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DOUALA, Cameroon--The crash of a nearly new Kenya Airways Boeing 737-800 jetliner in the swamps of Cameroon earlier this month killed 114 passengers and crew in what was the ninth insured airline incident this year.
The crash is not expected to change the continued decline in insurance rates in the aviation market, market observers say.
Rates should continue to slide in double digits as they did in the last quarter of 2006 when more than 70% of the world's airlines renewed their insurance programs, brokers say. The rates dropped by 20% during April 1 airline renewals, before the Kenya Air disaster.
Kenya Airways Flight KQ507 to Nairobi, Kenya, crashed shortly after takeoff from Douala Airport in Douala, Cameroon, on May 4. All 105 passengers and nine crew died in the disaster. The aircraft is valued at $52 million, sources in the London market said.
Though it took two days to find the crash site, the jetliner plummeted only three miles from the end of the runway. Experts have speculated that there may have been an unseen storm cell just off the runway that caused the disaster. However, other reports have said that both engines failed on takeoff. Official investigators are still searching the wreckage for clues.
The Boeing 737-800 aircraft has an excellent safety record, according to aviation data analysts Ascend, part of the Airclaims Group of Cos. in London.
Most of the passengers on the Kenya Airways flight were from Cameroon, South Africa, and other African countries, though some were from Europe, India, China and the United States, news reports say.
The liability loss will depend on each passenger's nationality and/or ticket, which will dictate what international convention applies to damages as a result of the death, of a passenger, legal experts say.
For some passengers, the Warsaw Convention will apply which would limit liability to 100,000 Special Drawing Rights ($152,144) per passenger unless willful misconduct can be proved. For others, the Montreal Convention could apply, which offers unlimited liability.
Kenya Airways is insured through the insurance program for the Air France-KLM Group, London market sources confirmed. Kenya Air was 26% owned by KLM when the Dutch airline merged with Air France in 2004. The Air France-KLM Group insurance program is led by French aviation insurer La Reunion Aerienne and covers a $28 billion fleet, sources said.
Air France's broker, Marsh Ltd., a London-based unit of New York-based Marsh Inc., would not comment on the crash or the coverage. La Reunion Aerienne did not return calls, nor did Kenya Air's attorneys at Clyde & Co.'s Beaumont & Son specialist aviation unit.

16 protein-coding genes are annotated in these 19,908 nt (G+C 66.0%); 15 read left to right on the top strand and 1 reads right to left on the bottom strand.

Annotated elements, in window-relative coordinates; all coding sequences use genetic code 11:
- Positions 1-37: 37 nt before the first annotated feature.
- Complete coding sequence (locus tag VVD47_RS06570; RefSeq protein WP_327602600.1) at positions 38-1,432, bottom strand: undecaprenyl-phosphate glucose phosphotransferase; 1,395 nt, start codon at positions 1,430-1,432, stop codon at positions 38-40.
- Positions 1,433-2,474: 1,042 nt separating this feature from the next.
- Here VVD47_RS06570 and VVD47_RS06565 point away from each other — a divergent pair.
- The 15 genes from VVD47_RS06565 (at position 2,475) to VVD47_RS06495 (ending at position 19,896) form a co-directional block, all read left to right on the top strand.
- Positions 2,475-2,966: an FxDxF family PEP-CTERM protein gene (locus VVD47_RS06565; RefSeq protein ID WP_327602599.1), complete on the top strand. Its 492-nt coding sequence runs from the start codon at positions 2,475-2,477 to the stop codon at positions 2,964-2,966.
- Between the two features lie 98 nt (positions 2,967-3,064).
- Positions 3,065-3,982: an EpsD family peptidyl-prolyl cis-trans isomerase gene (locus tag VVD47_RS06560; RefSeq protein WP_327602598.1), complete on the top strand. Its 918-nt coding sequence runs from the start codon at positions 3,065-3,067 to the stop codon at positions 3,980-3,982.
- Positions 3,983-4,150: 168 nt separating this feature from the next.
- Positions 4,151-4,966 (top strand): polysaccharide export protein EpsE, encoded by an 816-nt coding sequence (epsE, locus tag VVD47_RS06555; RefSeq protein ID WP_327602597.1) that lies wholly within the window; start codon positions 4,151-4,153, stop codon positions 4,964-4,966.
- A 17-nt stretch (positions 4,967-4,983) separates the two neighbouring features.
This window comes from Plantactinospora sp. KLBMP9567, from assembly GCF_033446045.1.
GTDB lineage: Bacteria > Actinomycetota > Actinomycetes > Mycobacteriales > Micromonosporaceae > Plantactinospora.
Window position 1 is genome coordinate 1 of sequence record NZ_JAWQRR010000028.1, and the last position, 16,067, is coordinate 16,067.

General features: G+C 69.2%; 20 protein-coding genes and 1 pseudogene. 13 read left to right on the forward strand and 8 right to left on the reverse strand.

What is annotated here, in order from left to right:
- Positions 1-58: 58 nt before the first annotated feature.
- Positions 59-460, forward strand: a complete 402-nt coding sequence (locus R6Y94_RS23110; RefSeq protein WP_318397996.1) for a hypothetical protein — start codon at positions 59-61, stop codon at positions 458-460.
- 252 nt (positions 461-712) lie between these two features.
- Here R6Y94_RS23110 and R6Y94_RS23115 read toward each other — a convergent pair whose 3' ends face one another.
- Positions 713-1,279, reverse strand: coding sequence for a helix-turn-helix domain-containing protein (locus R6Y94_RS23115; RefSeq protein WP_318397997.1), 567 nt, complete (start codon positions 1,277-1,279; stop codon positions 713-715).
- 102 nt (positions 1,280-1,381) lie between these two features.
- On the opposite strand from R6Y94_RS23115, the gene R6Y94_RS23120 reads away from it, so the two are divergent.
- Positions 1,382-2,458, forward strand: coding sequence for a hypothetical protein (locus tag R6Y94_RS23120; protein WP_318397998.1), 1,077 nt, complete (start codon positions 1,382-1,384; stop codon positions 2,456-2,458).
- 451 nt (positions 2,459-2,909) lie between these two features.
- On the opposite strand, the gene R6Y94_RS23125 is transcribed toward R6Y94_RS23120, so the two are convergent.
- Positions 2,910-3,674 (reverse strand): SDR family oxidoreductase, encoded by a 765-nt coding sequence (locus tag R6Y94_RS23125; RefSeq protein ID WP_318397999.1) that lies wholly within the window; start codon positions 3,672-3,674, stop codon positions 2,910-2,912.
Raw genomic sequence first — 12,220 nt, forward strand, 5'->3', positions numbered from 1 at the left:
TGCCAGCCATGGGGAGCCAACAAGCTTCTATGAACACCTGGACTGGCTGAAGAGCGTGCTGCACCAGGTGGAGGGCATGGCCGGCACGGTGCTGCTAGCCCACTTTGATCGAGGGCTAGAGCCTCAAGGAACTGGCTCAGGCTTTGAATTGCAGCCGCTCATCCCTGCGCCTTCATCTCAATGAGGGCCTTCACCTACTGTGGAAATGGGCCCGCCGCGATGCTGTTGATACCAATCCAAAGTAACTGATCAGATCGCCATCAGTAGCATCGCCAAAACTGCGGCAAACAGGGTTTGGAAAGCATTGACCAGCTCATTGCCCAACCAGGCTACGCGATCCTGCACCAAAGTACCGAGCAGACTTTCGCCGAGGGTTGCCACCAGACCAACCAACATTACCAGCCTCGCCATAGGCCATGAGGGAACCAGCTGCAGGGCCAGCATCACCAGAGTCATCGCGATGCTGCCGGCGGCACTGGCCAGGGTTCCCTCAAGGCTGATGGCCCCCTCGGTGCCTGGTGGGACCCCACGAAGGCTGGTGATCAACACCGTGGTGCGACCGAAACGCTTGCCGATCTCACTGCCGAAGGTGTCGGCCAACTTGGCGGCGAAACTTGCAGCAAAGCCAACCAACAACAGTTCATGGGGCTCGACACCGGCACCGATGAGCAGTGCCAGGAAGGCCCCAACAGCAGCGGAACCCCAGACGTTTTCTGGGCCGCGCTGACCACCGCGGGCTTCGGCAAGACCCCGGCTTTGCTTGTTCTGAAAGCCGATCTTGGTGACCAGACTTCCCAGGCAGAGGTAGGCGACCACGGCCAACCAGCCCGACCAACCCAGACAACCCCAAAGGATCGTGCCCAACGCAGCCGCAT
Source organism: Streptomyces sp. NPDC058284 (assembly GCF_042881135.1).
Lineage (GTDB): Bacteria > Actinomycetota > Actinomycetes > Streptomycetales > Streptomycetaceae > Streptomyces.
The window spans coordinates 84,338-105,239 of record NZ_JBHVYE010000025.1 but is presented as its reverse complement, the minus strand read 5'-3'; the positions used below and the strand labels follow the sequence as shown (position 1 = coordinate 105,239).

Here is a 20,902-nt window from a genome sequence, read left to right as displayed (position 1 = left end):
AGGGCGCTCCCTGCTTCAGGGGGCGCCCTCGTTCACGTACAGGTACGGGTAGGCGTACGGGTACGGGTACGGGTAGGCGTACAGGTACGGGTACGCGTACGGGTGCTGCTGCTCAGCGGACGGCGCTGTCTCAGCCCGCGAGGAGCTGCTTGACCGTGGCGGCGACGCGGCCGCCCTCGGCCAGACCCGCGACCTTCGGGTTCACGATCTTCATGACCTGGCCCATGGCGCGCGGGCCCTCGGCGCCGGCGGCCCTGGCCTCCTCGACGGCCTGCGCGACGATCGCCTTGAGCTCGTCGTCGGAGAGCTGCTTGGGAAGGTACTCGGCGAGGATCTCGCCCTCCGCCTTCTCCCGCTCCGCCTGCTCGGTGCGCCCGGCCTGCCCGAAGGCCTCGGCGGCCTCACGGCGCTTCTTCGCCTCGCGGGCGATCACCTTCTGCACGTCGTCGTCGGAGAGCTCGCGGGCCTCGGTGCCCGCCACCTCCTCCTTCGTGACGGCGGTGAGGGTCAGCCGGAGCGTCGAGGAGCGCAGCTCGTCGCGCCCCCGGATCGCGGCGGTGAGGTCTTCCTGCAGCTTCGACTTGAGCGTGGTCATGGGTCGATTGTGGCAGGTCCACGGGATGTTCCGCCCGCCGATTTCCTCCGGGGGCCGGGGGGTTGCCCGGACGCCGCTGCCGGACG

The Kenya Air loss is the ninth insured airline incident involving a Western-built jet this year, which is similar to the accident rate in 2005 and 2006, according to Ascend statistics.
"It is unlikely that this loss will have a direct effect on rating levels," said Stephen Riley, executive director of Global Aerospace Underwriting Managers Ltd. in London. "This loss won't change market conditions," agreed Steven Doyle, manager, aviation practice group for Aon Global, a unit of Aon Corp., in London.
"There is still a lot of surplus in the market," added David Sales, director of aerospace at London-based Benfield Group Ltd. "But it will add to the attritional losses and there will come a time when these losses will break the camel's back," he said.
Most airline renewals fall in the last quarter of the year, however, this year some airlines seem to be moving away from the fourth-quarter renewals to hedge the changes in premium rates at the end of the year, experts noted.
British Airways P.L.C., for example, moved its renewal to April 1 from the fourth quarter last year, which has made the monthly worldwide airline premium for April 1 increase to 7% of total annual worldwide airline premium from 4%, London-based sources said. Airline insurance premium fell by an average of 20% on April 1, they said.
Other airlines, meanwhile, are using "split placements" to renew half of their insurance programs on, say, August 1, and the other half on, say, March 1, sources add. "Though this can be complicated, it is workable," said one London market executive who did not want to be named. "This way, you can hedge against rising or falling prices."